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Bundy believes he doesn't have 2016 Orioles made


Bundy believes he doesn't have 2016 Orioles made

In four weeks, the Orioles will take Dylan Bundy’s temperature. Bundy and Hunter Harvey are scheduled to throw at next month’s minicamp in Sarasota.

Bundy has thrown just 63 1/3 innings since his June 2013 Tommy John surgery, and was limited to 22 this year in Bowie—none after May because of a sore right shoulder.

Harvey hasn’t pitched competitively since July 2014 because of a strained right flexor mass and broken shin.

After an assessment of Harvey is made in minicamp, the team will decide whether to invite him to major league camp.

As for Bundy, he was shut down in the Arizona Fall League after throwing an inning in two appearances.

“I feel great. Arm’s healthy. I’m really excited about going into 2016 spring training. I’m just going to get in shape. I just started my workouts, and I’ll started throwing next week,” Bundy said at Saturday’s FanFest.

Bundy’s right forearm caused the shutdown. Both the Orioles and Bundy downplayed its severity.


“When you’re first starting to throw again, you’re going to get sore in places. You’ve got to get used to it. I was kind of cautious about it. They told the trainers, and they took care of it,” Bundy said.

Bundy felt strong in breezing through his first scoreless inning, and then in the second one, felt some tightness.

“Come on, give me a break. All I want to do is pitch,” Bundy said after the setback.

“You can’t really work on stuff unless you’re out there pitching.”

Because he’s out of options, Bundy will be on the Orioles’ 25-man opening day roster, as long as he’s healthy, but he doesn’t want to assume that spot.

“I know all the option stuff, and I’m going to make the team, and all that, but I’m going to go into camp just like I have the past four years, trying to make the team,” Bundy said.

Bundy hasn’t pitched in the majors since Sept. 2012.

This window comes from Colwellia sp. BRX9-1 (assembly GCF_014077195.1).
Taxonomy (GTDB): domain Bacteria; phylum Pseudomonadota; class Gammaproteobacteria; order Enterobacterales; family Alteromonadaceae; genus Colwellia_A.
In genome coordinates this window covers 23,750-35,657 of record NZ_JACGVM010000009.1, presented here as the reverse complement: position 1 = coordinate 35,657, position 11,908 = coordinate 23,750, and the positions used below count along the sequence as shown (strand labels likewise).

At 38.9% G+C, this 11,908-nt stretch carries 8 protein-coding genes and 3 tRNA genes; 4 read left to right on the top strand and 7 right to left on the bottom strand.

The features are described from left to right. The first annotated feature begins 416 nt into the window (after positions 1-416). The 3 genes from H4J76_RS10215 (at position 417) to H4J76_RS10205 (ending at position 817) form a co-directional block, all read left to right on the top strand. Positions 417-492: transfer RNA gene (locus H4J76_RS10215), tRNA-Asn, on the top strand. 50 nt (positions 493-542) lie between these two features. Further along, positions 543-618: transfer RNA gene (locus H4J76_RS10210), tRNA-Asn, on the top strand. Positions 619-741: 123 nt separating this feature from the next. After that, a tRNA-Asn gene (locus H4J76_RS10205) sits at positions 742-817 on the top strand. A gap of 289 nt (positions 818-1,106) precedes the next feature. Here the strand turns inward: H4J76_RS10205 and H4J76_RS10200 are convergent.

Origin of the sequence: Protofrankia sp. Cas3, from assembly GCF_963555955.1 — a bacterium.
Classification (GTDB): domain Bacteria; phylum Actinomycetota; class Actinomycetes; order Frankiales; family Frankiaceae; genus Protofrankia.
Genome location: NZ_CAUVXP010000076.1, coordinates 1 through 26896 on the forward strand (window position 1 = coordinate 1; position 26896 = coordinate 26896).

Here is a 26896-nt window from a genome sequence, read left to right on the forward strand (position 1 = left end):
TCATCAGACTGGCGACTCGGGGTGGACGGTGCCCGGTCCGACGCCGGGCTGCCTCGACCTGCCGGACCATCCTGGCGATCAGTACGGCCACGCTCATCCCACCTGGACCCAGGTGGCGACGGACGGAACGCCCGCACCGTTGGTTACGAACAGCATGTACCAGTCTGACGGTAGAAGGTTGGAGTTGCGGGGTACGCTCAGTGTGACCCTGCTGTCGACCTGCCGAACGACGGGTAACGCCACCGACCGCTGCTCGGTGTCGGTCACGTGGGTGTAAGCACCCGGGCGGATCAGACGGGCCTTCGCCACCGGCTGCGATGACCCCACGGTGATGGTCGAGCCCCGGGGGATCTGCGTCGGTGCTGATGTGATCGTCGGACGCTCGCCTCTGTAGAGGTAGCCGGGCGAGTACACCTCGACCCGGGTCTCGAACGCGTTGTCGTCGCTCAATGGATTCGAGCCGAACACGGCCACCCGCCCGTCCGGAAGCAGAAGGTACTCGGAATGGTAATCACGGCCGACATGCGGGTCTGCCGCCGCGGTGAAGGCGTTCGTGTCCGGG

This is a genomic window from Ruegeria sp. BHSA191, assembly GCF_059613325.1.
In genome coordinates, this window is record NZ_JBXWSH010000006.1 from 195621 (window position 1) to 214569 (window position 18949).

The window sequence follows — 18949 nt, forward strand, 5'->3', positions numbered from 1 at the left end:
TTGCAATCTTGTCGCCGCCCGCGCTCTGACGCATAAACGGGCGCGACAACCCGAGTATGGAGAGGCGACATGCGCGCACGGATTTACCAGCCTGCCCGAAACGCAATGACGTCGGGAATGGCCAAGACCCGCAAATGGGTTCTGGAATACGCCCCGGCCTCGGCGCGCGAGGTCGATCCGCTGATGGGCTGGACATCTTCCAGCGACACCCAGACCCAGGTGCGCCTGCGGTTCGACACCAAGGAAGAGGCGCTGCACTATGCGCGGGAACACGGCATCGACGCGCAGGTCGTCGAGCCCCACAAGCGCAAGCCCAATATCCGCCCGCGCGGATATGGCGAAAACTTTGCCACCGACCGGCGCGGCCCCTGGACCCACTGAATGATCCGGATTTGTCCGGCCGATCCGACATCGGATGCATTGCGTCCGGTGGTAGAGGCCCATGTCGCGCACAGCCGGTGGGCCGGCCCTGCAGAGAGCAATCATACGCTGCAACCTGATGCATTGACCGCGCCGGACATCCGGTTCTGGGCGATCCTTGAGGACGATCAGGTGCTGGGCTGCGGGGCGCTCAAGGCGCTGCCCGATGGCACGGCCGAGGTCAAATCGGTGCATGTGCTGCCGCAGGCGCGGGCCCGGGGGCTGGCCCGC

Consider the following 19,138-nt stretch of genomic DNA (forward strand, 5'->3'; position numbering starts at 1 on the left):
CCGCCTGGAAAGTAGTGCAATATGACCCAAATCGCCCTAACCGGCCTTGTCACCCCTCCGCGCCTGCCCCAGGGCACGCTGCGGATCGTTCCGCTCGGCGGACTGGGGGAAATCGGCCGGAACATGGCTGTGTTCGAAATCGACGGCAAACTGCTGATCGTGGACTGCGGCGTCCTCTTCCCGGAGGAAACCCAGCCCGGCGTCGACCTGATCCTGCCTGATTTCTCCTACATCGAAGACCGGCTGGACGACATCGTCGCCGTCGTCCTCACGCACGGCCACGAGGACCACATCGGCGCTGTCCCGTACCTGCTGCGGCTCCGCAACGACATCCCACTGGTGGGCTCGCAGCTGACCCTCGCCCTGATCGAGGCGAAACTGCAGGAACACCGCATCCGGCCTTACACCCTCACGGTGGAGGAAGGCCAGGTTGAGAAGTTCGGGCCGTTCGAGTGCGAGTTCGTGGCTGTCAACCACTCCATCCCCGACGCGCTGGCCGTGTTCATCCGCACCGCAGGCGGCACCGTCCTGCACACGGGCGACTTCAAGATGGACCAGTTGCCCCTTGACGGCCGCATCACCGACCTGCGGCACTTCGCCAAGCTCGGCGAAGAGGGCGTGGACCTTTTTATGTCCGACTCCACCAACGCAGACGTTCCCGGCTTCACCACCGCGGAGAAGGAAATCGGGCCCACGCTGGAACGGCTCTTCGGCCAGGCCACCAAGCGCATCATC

“It feels like 3 ½, four years, but it really feels longer,” Bundy said. “I can’t really help injuries. You have to stay confident, and hopefully you’ll be fine in the long run.”

NOTE: L.J. Hoes will host his fourth annual Toy Drive on Saturday at Dave & Buster’s in the Arundel Mills Mall. The event, held from 4 to 6 p.m. will benefit St. Ann’s Center for Children, Youth and Families in Hyattsville, Md. Guests are encouraged to donate a toy or make a donation of at least $10.

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Orioles' Adam Jones purchases Cal Ripken Jr.'s former estate, per report

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Orioles' Adam Jones purchases Cal Ripken Jr.'s former estate, per report

Cal Ripken Jr.'s 25-acre, 8,545 square-foot home went up for auction this past Saturday and the highest bidder was......Adam Jones? 

The center fielder is purchasing the Orioles legend's former Reisterstown, Md. estate, according to The Athletic

Placed on the market in 2016 for $12.5 million, Ripken reduced the price to $9.7 million last year but was still unable to find a willing buyer. The estate was eventually put up for auction and sold to Jones for an undisclosed amount. 

The six bedroom home has 10 full bathrooms, a movie theater, a gym that overlooks an indoor basketball court, a pool and a baseball field with batting cages, a locker room and soaking tubs. One of the tubs was taken from Memorial Stadium and used by Johnny Unitas and Art Donovan, but Ripken is keeping that one.